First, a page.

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An underrated Denzel Washington thriller and Tom Cruise's best performance: This week’s best and biggest on Netflix

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Check out Jordan Parker's 'The week's best and biggest on Netflix' every Friday on CityNews Halifax.

The Last Shift

This Sundance selection is a slow-burn of a comedy, and it has more subtlety than your typical blockbuster.

Your lessons and ideals about the film are earned, and it doesn't spell things out. It's the thing about this one I liked most.

Stan is a lifelong, passionate fast food worker who is finally taking what little he's saved and retiring. He's set to move away to take care of his elderly mother.

His replacement, Jevon, is required to work to meet the terms of his probation, and the fish shack he meets Stan at is his last choice of employment.

Yet, despite their differences, the two form an unlikely bond. Each learns from the other in this bittersweet film.

Richard Jenkins effortlessly carries this one, even when the script falters. Writer-director Andrew Cohn creates a competent – if not dazzling – debut.

Young Shane Paul McGhie gives a promising turn, and hilarious supporting performances from Da'Vine Joy Randolph and Ed O'Neill help keep this one afloat.

It's not an incredible effort, but I did find myself reasonably entertained. The actors involved alone make it worth the 90 minute venture.

3.5/5 Stars

Love In The Villa

What can I say? I'm a sucker for a beautiful location and a rom-com.

Love In The Villa gave me everything I could desire and more. It's cuter than the average genre film, and has a winning cast.

Writer-director Mark Steven Johnson – whose resume includes Daredevil, Simon Birch, and the wonderful Love, Guaranteed – makes a capable film, and his actors infuse it with genuine charisma.

Vampire Diaries alum Kat Graham teams with Umbrella Academy star Tom Hopper, and they have a wonderful, breezy chemistry.

It follows two broken people who end up in a double-booked villa in Italy. They soon realize their inconvenience might just be fate. It's a funny, entirely-enjoyable film that delivers exactly what's expected of it.

I genuinely enjoyed this one, and it made me smile and chuckle more than a few times. If you like cheesy love stories, you'll truly enjoy this Netflix original.

4/5 Stars

The Little Things

The fact this beautiful little crime-noir got savaged by critics actually still bothers me over a year later.

Originally touted as perfect Oscar bait, many left The Little Things disappointed. I, however, loved it.

Writer-director John Lee Hancock – known best for The Highwaymen and The Blind Side – makes an intelligent, competent, and entertaining serial killer movie that didn't get its due.

The performances are sublime, from Denzel Washington's muted turn as a tortured detective to Rami Malek's interesting take on a hot-shot copper.

Jared Leto – nominated for a Golden Globe and Screen Actors Guild award here – is entirely creepy as suspect Albert Sparma.

Criticized for not being inventive enough in its plot, I have to wonder what films these days aren't reminiscent of something else.

What this one does have going for it is a disquieting, film noir sensibility only heightened by the decision to not go blood-and-guts, full-tilt like many of its ilk do these days.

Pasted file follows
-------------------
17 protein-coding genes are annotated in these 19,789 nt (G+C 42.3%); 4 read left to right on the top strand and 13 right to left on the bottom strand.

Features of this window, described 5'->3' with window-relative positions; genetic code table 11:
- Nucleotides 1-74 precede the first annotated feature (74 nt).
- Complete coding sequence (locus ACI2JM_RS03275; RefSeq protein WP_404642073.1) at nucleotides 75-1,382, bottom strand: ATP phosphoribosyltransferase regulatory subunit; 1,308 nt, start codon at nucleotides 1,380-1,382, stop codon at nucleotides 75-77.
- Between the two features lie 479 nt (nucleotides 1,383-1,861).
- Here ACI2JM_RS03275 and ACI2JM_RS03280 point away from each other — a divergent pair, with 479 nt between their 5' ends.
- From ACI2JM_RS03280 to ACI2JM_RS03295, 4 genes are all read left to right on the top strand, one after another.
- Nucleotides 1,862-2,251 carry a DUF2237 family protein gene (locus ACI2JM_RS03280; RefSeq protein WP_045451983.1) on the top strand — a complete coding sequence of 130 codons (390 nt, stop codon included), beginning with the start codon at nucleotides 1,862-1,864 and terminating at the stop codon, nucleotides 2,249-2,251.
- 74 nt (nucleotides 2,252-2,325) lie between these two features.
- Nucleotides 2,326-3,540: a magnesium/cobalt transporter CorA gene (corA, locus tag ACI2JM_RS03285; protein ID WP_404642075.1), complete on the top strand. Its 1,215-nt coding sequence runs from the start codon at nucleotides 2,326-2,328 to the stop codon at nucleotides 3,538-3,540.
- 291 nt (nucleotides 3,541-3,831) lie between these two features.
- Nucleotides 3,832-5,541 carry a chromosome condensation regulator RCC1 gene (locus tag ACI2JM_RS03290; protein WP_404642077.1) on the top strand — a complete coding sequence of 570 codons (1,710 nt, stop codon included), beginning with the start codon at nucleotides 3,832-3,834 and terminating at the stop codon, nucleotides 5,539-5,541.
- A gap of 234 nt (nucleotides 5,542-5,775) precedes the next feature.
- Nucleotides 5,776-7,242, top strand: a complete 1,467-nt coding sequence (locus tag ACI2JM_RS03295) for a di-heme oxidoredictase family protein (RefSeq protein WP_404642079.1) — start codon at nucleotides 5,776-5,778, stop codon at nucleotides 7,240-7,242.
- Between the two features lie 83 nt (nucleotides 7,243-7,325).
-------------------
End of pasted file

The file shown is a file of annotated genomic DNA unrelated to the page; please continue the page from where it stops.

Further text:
It's the little things that make this one soar, and I really hope you agree with me here.

4/5 Stars

The Dressmaker

This is a scathing little film, and one I saw during FIN years ago. I've never forgotten its impact on me.

Based on the novel by Rosalie Ham, this is a biting comedy-drama that is made even better by exceptional performances.

Kate Winslet shines as Tilly, who returns to her rural Australia town after years, draped in beautiful clothing. She introduces those in the town to her style, all while planning her revenge on those who did her wrong years prior.

Winslet is truly fabulous, and she's joined by suitably wonderful turns from Judy Davis and a career-best Liam Hemsworth. Hugo Weaving is also truly incredible here, in a turn that made me love him even more.

Director Jocelyn Moorhouse walked the line between comedy, drama and scathing satire perfectly, and this is one you just need to seek out.



When you watch as many movies as I do, you sometimes have to wade through some pretty terrible content.

It's important to have a list of movies that, after sitting through some awful flicks, can renew your faith in great cinema.

Collateral is a captivating crime-thriller that I've come back to again and again for more than 15 years.

It follows cab driver Max, a man who dreams of a different, more impactful life. He picks up Vincent, who offers him a large sum of cash to be his personal driver for the night.

Max accepts, but comes to regret his choice when he realizes he's become a getaway driver for a contract killer.

Director Michael Mann makes a film that's better than anything else he's ever touched – excluding classic bank robbery film Heat.

Jamie Foxx nabbed an Oscar nomination for playing cab driver Max, and Tom Cruise gives what I feel is his best turn ever as cold-blooded Vincent. The two have undeniable chemistry together.

They're joined by a wonderful ensemble that includes Jada Pinkett Smith, Javier Bardem, Bruce McGill, Mark Ruffalo and Peter Berg.

I absolutely love everything about this film, and return to it at least twice a year religiously.

4.5/5 Stars

About the Author: Jordan Parker

Jordan Parker is a freelance journalist and runs entertainment firm Parker PR. He's been a movie nerd since he was old enough to walk.
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